Why isn’t it fixed yet?
Making Sydney Road a more inviting place to ride a bike would improve north-south trips for people who already ride, and hopefully encourage more people to travel by bike.
I was recently asked about the work I’ve done on Sydney Rd, and where this issue was up to.
This is my response.
Here's what’s happened with Sydney Road since 2018
Straight after the 2018 state election, I began asking the Victorian government to install separated bike lanes on Sydney Road.
It soon became clear that to convince the government, we needed more data and experiences from commuters who ride north-south to work and uni. So I surveyed bike riders in Brunswick, prepared a report, formed a Facebook group, met with the Minister for Roads and with local bike groups and traders, and held a forum.
The community told me loud and clear that they wanted Sydney Road, Brunswick, to become a more attractive destination.
People wanted wider footpaths, raised tram stops for prams and wheelchairs, greenery and safer bike lanes.
Advocates for change pointed to the benefits to local trade seen in other cities that replaced parking with bike lanes. They also pointed to the large number of bikes commuting to hospitals, university, and the CBD down Royal Parade, after battling the congestion around the train stations on the narrow Upfield path.
In May 2019, I raised the issue in parliament for the first time (and I have half a dozen times since). And then in June, VicRoads launched a large online survey, asking people to comment on four possible options for the road.
VicRoads was supposed to publish a report on the survey findings a few months later, but we heard nothing for almost a year. When the results finally emerged from a freedom of information request made by the Revitalise Sydney Road group, it came as little surprise to me that replacing on-street car parking with separated bike lanes was supported by over half of the 7000+ who answered the poll.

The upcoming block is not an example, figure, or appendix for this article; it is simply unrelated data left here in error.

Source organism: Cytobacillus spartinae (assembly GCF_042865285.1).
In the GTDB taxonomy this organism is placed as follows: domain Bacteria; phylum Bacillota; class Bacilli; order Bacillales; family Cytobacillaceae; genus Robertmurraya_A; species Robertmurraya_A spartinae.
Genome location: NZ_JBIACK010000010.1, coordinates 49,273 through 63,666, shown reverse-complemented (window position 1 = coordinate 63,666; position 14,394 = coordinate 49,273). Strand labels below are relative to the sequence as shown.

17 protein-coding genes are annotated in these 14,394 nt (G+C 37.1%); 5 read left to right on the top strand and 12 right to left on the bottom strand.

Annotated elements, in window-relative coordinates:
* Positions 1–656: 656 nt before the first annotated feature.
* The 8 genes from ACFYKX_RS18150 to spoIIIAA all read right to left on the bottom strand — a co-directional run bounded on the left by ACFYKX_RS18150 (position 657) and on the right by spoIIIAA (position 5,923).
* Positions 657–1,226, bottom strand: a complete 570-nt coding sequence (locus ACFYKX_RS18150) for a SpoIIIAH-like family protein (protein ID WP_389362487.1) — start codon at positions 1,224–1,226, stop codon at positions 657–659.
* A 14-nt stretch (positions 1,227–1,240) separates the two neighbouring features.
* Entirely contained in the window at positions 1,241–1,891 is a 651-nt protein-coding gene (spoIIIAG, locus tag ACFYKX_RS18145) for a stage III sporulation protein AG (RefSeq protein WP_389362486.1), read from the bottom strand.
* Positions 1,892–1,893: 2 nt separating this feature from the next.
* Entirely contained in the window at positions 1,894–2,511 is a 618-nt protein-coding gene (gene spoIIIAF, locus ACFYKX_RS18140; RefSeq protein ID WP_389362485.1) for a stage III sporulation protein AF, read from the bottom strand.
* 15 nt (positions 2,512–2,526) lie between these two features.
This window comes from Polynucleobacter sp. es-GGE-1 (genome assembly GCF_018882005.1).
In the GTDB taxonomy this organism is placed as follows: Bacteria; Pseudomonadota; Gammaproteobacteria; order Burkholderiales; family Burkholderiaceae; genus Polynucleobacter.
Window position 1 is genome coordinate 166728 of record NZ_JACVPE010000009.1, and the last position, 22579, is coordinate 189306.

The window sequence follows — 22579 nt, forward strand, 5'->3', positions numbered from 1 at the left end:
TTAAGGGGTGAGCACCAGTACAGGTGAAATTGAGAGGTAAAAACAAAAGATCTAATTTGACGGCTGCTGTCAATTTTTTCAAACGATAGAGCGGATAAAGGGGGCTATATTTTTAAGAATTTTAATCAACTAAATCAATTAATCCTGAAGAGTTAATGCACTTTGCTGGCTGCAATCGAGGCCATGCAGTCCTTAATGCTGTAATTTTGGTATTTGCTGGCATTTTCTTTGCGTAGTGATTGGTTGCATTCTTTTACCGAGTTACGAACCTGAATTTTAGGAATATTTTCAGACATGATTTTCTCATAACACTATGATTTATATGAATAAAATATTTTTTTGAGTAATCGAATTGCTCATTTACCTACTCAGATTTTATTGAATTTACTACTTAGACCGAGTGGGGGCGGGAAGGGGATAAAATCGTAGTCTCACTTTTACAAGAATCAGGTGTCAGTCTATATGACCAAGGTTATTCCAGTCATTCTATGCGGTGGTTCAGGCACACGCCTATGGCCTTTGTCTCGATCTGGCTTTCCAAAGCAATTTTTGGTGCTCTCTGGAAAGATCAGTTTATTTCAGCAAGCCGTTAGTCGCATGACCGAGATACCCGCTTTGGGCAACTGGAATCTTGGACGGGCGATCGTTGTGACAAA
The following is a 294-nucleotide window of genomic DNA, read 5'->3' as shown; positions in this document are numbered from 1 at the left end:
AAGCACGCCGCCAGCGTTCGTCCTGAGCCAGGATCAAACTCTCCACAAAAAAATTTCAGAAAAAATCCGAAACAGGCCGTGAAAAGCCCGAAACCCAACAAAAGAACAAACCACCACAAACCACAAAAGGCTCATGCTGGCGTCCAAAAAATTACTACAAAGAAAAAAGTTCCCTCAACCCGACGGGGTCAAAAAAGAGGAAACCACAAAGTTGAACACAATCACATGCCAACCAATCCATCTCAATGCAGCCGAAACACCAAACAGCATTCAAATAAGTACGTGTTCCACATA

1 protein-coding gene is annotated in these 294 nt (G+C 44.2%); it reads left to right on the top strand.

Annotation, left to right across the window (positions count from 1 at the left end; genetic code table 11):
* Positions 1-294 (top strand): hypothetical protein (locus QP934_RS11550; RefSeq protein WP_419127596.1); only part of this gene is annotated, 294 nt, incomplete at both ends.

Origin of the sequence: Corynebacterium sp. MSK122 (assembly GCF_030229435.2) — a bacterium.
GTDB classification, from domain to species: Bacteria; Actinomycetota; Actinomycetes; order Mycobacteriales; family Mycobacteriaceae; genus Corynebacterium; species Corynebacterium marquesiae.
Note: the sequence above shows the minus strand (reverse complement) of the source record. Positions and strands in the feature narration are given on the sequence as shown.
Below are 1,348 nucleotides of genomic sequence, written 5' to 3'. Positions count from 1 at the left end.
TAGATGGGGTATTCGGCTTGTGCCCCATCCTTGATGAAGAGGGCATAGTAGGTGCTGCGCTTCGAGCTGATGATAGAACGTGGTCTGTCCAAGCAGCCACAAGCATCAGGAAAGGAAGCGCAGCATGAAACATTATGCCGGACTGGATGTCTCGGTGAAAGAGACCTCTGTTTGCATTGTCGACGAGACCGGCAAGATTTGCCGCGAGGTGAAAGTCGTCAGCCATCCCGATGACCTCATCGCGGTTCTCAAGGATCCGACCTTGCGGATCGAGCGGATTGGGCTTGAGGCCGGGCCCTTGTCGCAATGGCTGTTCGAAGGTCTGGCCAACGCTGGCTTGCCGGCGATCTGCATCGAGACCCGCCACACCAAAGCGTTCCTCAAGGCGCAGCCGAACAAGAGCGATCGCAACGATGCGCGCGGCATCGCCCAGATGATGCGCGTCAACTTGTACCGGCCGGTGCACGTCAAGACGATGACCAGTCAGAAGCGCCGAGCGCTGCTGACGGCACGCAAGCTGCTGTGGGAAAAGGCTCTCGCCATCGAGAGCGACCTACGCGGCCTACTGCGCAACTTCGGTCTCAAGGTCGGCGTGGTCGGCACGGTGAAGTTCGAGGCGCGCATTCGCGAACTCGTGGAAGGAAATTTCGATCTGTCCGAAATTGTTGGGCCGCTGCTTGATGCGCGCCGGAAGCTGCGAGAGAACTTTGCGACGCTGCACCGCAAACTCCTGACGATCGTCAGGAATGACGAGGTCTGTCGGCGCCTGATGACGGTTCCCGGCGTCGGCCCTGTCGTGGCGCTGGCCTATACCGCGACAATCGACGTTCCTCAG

This winning option included not just safer bike lanes, but also accessible platform tram stops and wider tree-lined footpaths, making Sydney Road more attractive and less of a traffic sewer.
I hoped VicRoads would be guided by this result, and build bike lanes. Further encouragement came from a safety audit by VicRoads which showed the most popular option with separated bike lanes was also the safest.
Moreland Council joined the chorus of support, voting to endorse a separated bike lane and, since it’s a state government-controlled road, wrote to the Minister urging a pop-up bike lane trial for the southern end, between Glenlyon and Brunswick roads. Bicycle Network and even the RACV joined the call.
It seemed bound to happen, except that disturbing noises had been coming from the state government.
In September 2019, Pascoe Vale MP, Labor’s Lizzie Blandthorn, published a statement opposing a separated bike lane. The following month, then-Roads Minister Jaala Pulford told Greens leader Samantha Ratnam that the Department of Transport would not consider any proposals or trial on Sydney Road while Coburg’s level crossing removal project was underway. Clearly the Victorian Labor Government was stalling, despite the VicRoads survey and support from many other quarters.
In response to another of my questions, the Government indicated that nothing could be done until a business case was undertaken (despite the State Government’s $50 billion-plus suburban rail loop not having a business case). So I asked the Parliamentary Budget Office to cost the pop-up bike lanes proposed by Council, and in May 2020 they estimated the 600 metre trial would cost $300,000 (the 2018-19 total budget for transport infrastructure was $9.4 billion, by the way).